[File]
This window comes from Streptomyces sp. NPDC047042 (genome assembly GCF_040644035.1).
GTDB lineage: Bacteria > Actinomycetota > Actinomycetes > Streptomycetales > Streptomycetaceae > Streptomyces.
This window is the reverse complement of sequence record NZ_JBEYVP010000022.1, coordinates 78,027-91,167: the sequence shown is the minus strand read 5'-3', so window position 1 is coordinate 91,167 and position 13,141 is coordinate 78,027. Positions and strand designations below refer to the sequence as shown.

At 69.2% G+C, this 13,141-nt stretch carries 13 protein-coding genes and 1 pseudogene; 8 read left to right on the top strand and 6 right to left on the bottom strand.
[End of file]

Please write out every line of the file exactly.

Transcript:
This window comes from Streptomyces sp. NPDC047042 (genome assembly GCF_040644035.1).
GTDB lineage: Bacteria > Actinomycetota > Actinomycetes > Streptomycetales > Streptomycetaceae > Streptomyces.
This window is the reverse complement of sequence record NZ_JBEYVP010000022.1, coordinates 78,027-91,167: the sequence shown is the minus strand read 5'-3', so window position 1 is coordinate 91,167 and position 13,141 is coordinate 78,027. Positions and strand designations below refer to the sequence as shown.

At 69.2% G+C, this 13,141-nt stretch carries 13 protein-coding genes and 1 pseudogene; 8 read left to right on the top strand and 6 right to left on the bottom strand.